The whole thing stuck with me.  Then my father died (sorry if I’m getting too personal) and my mother remarried.  It was interesting, because both my dad and my step-dad’s wife died from cancer only a few months apart.  They had been long time family friends.  He and my mom started spending more and more time with each other, and things just developed.  But the thing that still strikes me, is we have pictures of both of them (my dad and my step-dad’s first wife) all over the house.  The fact that he and my mom love each other now did nothing to diminish the love either had for their first spouses.  No one tried to hide it, or push old feelings away or discount them. 

It struck me as a beautiful thing. 

That’s what I try to keep in mind when I write these relationships.  That humans can be amazing in their capacity to love. And that sometimes we need to examine if our “shoulds” (should only have one spouse, should only love one person, should hate this, should love that) are really things that forward our own happiness, or if they area ideas pushed on us by someone else. 

Now that I’ve waxed philosophic, I have to say i also just really like the idea of the fantasy of more than one incredible man loving you.  I mean, as long as you set up a good chore chart and meal plan, and there’s someone to clean the bathroom every day, what could go wrong?

Lightning Round Questions

What are you reading right now? Or what do you have on your TBR that you’re dying to read?

A couple of things, actually.  I’ve got two Egyptian mythology themed stories, one called Seratis by NJ Adal, and the other is by Laura Greenwood.  I’ve also got a (shhh) slightly advanced copy of the second in the Books of Stone by BL Brunnemmer.

What Hogwarts House would the Sorting Hat place you in?

I want to say Gryffindor because I love gryphons (thats how I like to spell it) and because theyre all brave and heroic and stuff.  But honestly I’d probably be a Hufflepuff.  With a sliver of Slytherin, because something in me loves writing the murderous villain scenes all too much.

Twitter or Facebook?

Facebook.  Because I don’t have the Twitters, nor do I know how to use them.  I am an author of the digital age stuck in analog, unfortunately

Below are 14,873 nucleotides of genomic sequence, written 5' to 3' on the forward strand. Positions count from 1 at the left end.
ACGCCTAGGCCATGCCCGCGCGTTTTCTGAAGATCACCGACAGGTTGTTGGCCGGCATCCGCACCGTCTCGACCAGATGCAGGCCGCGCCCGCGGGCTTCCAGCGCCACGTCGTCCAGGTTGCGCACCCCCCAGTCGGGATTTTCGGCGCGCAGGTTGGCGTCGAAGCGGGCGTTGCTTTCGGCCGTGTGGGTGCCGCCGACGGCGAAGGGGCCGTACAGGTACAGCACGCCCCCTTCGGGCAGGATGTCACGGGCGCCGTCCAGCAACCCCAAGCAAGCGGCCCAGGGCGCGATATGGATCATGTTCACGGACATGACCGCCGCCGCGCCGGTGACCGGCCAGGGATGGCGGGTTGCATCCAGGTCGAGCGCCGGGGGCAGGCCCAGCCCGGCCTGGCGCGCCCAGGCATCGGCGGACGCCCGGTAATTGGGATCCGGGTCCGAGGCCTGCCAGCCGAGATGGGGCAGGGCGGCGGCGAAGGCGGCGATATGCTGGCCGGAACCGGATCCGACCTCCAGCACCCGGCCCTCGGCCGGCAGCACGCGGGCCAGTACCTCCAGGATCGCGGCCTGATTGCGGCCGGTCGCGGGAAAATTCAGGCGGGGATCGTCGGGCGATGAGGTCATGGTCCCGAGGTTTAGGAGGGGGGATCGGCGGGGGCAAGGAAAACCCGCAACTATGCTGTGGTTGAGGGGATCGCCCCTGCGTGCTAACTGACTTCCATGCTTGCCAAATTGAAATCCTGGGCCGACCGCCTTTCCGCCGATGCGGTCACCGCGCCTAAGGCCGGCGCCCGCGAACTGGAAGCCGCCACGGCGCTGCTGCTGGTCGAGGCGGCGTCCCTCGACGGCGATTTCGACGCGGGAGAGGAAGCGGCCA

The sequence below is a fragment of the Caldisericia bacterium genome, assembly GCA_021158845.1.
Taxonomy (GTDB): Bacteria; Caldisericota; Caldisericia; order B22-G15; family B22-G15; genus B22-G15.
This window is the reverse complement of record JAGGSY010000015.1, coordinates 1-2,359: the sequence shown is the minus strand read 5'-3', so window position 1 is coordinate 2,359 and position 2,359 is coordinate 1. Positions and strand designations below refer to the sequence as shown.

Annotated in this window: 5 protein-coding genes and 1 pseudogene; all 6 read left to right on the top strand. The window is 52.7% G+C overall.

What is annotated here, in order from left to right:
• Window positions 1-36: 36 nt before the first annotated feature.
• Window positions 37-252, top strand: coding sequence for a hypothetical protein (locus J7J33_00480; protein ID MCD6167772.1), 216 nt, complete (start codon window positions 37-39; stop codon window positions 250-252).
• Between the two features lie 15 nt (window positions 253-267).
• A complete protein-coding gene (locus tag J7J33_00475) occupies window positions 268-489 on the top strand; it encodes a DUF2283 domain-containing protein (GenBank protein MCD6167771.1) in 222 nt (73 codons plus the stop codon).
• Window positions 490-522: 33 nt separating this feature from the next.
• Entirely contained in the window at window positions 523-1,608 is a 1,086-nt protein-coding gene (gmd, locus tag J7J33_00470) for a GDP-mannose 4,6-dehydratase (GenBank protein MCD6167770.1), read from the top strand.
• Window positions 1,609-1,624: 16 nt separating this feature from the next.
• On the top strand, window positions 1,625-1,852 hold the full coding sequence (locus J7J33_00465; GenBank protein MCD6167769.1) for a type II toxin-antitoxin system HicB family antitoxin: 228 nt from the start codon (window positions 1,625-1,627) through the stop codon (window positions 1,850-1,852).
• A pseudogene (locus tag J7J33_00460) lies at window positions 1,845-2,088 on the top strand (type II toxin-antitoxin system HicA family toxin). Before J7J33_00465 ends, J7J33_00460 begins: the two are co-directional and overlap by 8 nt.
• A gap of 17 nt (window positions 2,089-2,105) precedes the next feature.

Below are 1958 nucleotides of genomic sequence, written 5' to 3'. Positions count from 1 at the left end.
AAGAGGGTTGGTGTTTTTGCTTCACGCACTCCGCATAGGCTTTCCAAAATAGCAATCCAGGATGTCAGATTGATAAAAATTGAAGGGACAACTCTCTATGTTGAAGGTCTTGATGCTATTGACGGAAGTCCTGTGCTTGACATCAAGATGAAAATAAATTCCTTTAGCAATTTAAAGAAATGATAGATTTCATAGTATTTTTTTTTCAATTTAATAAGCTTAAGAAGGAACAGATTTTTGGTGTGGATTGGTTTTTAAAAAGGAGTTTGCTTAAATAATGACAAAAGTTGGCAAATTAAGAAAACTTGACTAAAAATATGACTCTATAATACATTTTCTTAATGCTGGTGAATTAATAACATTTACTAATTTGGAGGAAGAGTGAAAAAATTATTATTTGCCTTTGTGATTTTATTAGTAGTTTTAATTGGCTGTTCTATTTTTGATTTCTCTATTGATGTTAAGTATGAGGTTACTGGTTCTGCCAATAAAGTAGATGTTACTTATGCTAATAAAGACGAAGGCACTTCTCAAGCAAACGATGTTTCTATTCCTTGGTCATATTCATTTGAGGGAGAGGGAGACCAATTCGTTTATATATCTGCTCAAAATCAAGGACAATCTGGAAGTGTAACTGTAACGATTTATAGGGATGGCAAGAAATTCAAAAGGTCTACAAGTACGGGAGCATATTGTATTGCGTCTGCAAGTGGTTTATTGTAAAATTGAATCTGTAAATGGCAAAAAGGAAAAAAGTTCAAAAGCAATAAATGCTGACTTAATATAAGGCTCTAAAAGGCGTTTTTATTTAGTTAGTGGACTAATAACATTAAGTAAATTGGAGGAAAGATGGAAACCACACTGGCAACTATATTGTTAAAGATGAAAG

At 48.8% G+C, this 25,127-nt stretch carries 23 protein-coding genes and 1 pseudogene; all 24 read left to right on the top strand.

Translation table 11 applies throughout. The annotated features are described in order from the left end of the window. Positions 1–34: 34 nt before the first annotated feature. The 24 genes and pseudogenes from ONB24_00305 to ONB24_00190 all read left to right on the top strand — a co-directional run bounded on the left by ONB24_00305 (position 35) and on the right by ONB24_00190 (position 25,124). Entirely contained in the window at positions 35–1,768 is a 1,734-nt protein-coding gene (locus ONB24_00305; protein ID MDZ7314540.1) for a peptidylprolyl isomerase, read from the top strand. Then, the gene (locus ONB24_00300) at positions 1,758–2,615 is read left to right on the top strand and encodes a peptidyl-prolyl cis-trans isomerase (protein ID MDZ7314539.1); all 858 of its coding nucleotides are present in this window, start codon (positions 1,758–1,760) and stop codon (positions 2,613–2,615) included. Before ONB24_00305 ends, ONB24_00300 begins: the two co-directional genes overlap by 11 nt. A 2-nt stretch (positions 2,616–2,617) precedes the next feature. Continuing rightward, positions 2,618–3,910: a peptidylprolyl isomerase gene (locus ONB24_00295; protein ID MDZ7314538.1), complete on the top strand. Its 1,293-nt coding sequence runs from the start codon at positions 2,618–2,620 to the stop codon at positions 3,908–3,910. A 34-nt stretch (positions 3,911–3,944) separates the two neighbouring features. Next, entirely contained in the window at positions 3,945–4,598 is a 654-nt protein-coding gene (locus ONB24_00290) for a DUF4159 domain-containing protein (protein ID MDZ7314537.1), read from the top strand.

Favorite Superhero?

This is probably the only easy “favorite” question for me.  Wolverine.  I’ve liked him since the cartoon version when I was like six.

Favorite TV show?

Kind of depends on my Mood.  Eureka is a good one.  Friends.  Lucifer.  The Almighty Johnsons (and I’m not really sure why I like it so much).  Let’s see Ugly Betty.  Jane the Virgin.  NCIS.  Criminal Minds.  Okay, Im stopping now.  (You didnt ask, but I’ll tell you a secret.  In addition to music, I often will put a show on in the background to help me with the “mood” of things.)

Sweet or Salty?

Let’s call it even, and eat Kettle Corn. (Don’t you like how I’m not really even answering any of your questions properly?)

Any Phobias?

Things crawling into my ear.

Song you can’t get enough of right now?

Comes and Goes by Greg Laswell.  Here’s a Spotify link.  I don’t know what it is about this, but I’ve had it on repeat for days now. 

2019 Movie you’re most looking forward to?

Uhhh I dont even know.  Damn, I should leave my house more.  

Thanks so much Cecilia for answering my questions! I can’t wait for everyone to read THE FORGOTTEN Series!

Thank you!

About Cecilia:

Cecilia Randell was born in Austin, Texas and grew up in a home with her very own Cheerful Bulldozer.  After some brief adventures in various places such as California and Florida, she returned to her hometown and took up a career in drafting.  A lifetime lover of words and stories, the transition to writing was two-fold: a comment from a relative and a short line from another author, saying to write what you want to read.

And thus the new adventure was born.

Now she can be found most days curled up in a comfy chair and creating new tales to share with others.

Giveaway Details:
1 winner will receive a signed set of the books, US Only.
3 winners will receive the series in ebooks, International.

Tour Schedule:
Week One:
7/8/2019- BookHounds- Interview
7/8/2019- A Dream Within A Dream- Excerpt

7/9/2019- Jaime's World- Guest Post
7/9/2019- Owl Always Be Reading- Guest Post

7/10/2019- The Tired Buyer- Guest Post
7/10/2019- Julia Swoons- Excerpt

7/11/2019- Smada's Book Smack- Excerpt
7/11/2019- Lisa Loves Literature- Spotlight

7/12/2019- Books a Plenty Book Reviews- Review
7/12/2019- Two Chicks on Books- Interview

Week Two:
7/15/2019- Sometimes Leelynn Reads- Review
7/15/2019- Cindy's Love of Books- Review

7/16/2019- Book Briefs- Review
7/16/2019- Burgandy Ice- Excerpt

7/17/2019- The Reading Life- Review
7/17/2019- Parajunkee- Excerpt

7/18/2019- Bri's Book Nook- Review
7/18/2019- Reese's Reviews- Review

7/19/2019- Drink Coffee and Read Books- Review
7/19/2019- Good Choice Reading- Excerpt

1 comment:

  1. play bazaar starting the business hub in the globally. America, the US, Japan, and Thailand are the top 5 countries where they are going to invest in the large quantity. satta kinig among of the businesses can bind the market share against Apple and Microsoft. let's what's next.


Note: Only a member of this blog may post a comment.

Related Posts Plugin for WordPress, Blogger...